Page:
A Weak Password List Says Hack Me: Protect Yourself

Published:19 April 2022 - 7 min. read

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Remembering passwords is hard, for regular users and administrators alike. Human nature will gravitate to easy-to-remember passwords. What’s easier for a user is often easier for an attacker as well. Protecting users and organizations from a breach becomes a top security priority.

How do you protect users against themselves and the use of weak or breached passwords? Using weak password lists, a password can be checked before use to ensure a user won’t become victim to the next attack!

This post is kindly sponsored by Specops Software.

What Makes a Weak Password in 2022

When you think of weak passwords, the old standby of “password” probably comes to mind. You are right, but a weak password is much more than a simple word. Not only are there many existing methods of password cracking, decryption, and brute-force techniques but they have become increasingly automated and sophisticated.

So what is a weak password in 2022? According to the Specops Software Weak Password Report for 2022, it’s not just length or complexity. Since a cracked password may already have been cracked and hash created, even one that is 12 characters long with special characters is trivial to use in a hack attempt. In fact, 93% of passwords used in brute-force attacks include 8 or more characters!

For example, here are the top 10 passwords used in real brute-force attackers with over 12 characters from the Specops Software Weak Password Report.

  1. ^_^$$wanniMaBI:: 1433 vl
  2. almalinux8svm
  3. dbname=template0
  4. shabixuege!@#
  5. P@$$W0rd0123
  6. P@ssw0rd5tgb
  7. adminbigdata
  8. Pa$$w0rdp!@#
  9. adm1nistrator1
  10. administrator!@#$

Worse yet, reused passwords provide ample opportunities for an attacker to attempt a hack against multiple services, known as password spraying. Some services may have weak hash or encryption schemes and once broken, it is easy for an attacker to then use that password against even the most secure services.

Long and difficult passwords are hard to remember, so many individuals use common themes in their passwords such as movies, sports, and artists. Some common passwords used based on themes (top 2 used in each category according to the Specops Weak Password Report):

  1. R.E.M.Music Artists
  2. CherMusic Artists
  3. Cincinnati RedsBaseball
  4. Los Angeles AngelsBaseball
  5. ChelseaPremier League Clubs
  6. LiverpoolPremier League Clubs
  7. RockyMovies
  8. HookMovies
  9. LokiMarvel vs DC
  10. ThorMarvel vs DC

Individuals tend to use what they know and like, but this makes cracking passwords easier on the attacker as well!

The Ease of Cracking Passwords in the Real World

All too often, an IT professional has a theoretical understanding of the ease of cracking weak passwords. IT professionals “know” it can be easy, but typically do not see what a real attack looks like. The NTLM protocol has been around since the early days of Windows and is still in active use as a backup to the Kerberos protocol in Active Directory domains. Therefore, it is still susceptible to interception and use.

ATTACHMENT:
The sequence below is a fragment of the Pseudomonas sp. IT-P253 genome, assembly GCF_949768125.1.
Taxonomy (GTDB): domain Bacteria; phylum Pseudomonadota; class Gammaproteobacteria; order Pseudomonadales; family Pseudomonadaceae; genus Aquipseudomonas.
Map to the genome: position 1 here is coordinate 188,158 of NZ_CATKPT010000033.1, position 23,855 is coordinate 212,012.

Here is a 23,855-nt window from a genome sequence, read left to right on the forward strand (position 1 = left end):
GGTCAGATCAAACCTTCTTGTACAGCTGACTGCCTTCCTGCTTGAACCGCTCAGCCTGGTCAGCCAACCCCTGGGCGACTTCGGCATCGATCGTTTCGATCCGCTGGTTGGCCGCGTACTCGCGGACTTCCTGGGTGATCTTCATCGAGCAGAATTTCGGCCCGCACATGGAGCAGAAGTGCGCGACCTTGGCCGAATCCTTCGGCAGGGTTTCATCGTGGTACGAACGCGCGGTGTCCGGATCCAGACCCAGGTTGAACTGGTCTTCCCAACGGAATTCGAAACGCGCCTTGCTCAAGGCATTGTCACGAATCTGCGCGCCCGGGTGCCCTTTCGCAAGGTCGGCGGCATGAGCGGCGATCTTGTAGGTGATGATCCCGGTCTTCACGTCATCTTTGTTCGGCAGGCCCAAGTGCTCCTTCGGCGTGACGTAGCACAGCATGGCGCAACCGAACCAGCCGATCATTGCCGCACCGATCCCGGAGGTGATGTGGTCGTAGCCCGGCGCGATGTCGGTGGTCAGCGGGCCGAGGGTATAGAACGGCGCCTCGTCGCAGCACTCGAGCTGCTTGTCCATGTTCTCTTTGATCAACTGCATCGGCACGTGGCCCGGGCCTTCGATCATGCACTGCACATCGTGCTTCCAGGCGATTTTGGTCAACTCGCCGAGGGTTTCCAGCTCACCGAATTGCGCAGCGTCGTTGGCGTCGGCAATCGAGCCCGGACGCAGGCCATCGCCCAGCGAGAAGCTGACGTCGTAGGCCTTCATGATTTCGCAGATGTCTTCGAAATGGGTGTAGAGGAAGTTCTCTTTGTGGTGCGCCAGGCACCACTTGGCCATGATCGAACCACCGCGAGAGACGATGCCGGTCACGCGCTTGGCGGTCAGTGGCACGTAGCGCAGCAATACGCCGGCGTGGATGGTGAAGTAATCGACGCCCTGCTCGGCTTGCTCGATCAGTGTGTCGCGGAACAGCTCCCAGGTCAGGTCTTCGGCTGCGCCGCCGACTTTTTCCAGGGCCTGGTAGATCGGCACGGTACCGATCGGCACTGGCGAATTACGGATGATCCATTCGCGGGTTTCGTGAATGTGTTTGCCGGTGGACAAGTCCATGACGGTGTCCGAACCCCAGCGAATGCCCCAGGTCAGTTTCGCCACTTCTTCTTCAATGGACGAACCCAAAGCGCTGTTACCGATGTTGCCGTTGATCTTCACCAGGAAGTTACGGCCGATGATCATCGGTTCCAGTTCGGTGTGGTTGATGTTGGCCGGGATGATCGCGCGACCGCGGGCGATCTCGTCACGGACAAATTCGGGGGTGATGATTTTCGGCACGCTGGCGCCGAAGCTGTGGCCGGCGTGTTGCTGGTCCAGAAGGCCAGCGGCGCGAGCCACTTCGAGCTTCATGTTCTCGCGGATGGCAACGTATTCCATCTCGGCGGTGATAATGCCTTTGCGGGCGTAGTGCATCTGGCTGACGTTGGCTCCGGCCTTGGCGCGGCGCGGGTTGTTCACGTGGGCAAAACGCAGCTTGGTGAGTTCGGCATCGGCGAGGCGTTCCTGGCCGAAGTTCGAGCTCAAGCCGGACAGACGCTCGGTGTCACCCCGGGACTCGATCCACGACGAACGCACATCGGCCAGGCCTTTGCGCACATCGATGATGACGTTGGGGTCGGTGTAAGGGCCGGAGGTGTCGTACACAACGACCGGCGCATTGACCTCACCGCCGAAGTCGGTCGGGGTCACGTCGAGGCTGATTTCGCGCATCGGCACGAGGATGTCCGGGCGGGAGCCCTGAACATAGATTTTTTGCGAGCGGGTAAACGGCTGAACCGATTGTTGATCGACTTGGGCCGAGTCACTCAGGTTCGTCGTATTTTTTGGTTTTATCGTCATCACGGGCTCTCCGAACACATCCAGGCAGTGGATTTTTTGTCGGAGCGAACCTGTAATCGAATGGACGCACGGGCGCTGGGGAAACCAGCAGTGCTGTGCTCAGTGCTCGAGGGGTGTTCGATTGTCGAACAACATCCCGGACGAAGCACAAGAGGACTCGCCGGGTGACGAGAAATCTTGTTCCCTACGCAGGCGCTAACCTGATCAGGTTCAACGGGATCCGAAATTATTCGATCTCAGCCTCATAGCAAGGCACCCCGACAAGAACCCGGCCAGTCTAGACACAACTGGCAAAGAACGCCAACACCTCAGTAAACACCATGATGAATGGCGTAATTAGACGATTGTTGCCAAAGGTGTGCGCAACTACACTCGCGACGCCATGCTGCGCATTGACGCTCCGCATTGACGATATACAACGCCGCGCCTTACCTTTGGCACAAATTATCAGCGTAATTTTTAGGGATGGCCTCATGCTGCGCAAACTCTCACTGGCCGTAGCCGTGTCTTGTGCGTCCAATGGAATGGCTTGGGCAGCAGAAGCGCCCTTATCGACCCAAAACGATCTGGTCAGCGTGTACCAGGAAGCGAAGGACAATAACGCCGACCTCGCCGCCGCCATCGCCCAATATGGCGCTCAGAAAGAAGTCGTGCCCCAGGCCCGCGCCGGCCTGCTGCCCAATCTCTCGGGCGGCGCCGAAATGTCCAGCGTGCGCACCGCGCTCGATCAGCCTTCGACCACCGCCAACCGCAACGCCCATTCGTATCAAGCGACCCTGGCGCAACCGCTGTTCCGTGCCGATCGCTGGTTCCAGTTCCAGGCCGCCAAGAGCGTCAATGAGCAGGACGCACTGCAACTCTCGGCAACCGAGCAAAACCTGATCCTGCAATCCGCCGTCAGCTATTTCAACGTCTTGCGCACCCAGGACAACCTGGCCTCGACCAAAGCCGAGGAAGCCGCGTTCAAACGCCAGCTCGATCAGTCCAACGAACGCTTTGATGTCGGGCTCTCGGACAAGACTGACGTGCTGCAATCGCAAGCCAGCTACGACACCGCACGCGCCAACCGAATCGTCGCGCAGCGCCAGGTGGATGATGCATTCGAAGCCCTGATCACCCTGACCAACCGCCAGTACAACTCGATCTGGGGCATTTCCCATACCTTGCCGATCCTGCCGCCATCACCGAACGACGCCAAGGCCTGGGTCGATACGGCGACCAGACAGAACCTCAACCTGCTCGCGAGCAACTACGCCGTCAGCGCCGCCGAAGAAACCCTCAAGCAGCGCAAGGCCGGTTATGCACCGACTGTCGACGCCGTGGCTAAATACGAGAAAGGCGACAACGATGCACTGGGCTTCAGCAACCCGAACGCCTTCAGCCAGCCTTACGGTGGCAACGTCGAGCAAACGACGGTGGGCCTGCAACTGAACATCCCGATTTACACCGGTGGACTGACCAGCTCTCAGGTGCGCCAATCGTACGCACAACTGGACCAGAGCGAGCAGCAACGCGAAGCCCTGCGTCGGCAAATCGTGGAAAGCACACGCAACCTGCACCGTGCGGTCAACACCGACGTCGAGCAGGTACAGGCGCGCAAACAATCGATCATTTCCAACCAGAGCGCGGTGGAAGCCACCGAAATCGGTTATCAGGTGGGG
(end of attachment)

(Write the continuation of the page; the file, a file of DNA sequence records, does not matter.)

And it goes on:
NTLM is a one-way hash, which takes a string input of any size and outputs an algorithmically generated string of fixed size (the text “password” has the same output size as “a super long password”). It cannot be reversed or decrypted, but the hash value is quickly computed. Generate enough results and a matching value will be found.

This article shows the speed at which an NTLM hash of a weak password, can be cracked. To demonstrate, Mimikatz is used to retrieve an NTLM hash and then Hashcat is used to crack the password.

Locating Users with Active Directory Replication Privileges

For the sake of brevity, this article assumes that through some phishing attempt, an account with the domain rights of Replicating Directory Changes and Replicating Directory Changes All has been compromised.

To help locate those accounts that have the replication rights I used the following PowerShell code to find all accounts that have the DS-Replication-Get-Changes or DS-Replication-Get-Changes-All rights, which is necessary to perform the DCSync attack.

Import-Module ActiveDirectory

# The ObjectType values are for DS-Replication-Get-Changes and DS-Replication-Get-Changes-All privileges
# https://docs.microsoft.com/en-us/openspecs/windows_protocols/ms-adts/1522b774-6464-41a3-87a5-1e5633c3fbbb
(Get-ACL -Path "AD:$(Get-ADDomain | Select-Object -ExpandProperty 'DistinguishedName')").Access |
    Where-Object {$PSItem.ObjectType -EQ '1131f6ad-9c07-11d1-f79f-00c04fc2dcd2' -Or $PSItem.ObjectType -EQ '1131f6aa-9c07-11d1-f79f-00c04fc2dcd2'} |
    Select-Object -Property 'IdentityReference'
Displaying accounts with the necessary replication rights.
Displaying accounts with the necessary replication rights.

The account used in this example is a member of the built-in Administrators group and therefore has the necessary replication rights.

Retrieving an Accounts NTLM Hash

With the necessary privileged account in hand, an attacker will proceed to utilize a tool, such as Mimikatz, to retrieve the NTLM hash of one or more users. This hash can then be used for lateral attacks or further privilege escalation.

During a DCSync attack, Mimikatz mimics a domain controller (DC) and utilizes the Directory Replication Service Remote Protocol (MS-DRSR). Mimikatz sends a replication request to a DC, to which the DC responds, and Mimikatz then extracts the NTLM hash from the response.

In this demonstration, I use a Windows 10 Client joined to an Active Directory Windows 2019 Datacenter server with several test accounts. The domain password policy is purposely relaxed to allow for weaker passwords. In addition, the latest versions of Hashcat and Mimikatz, as of the time of writing, are installed.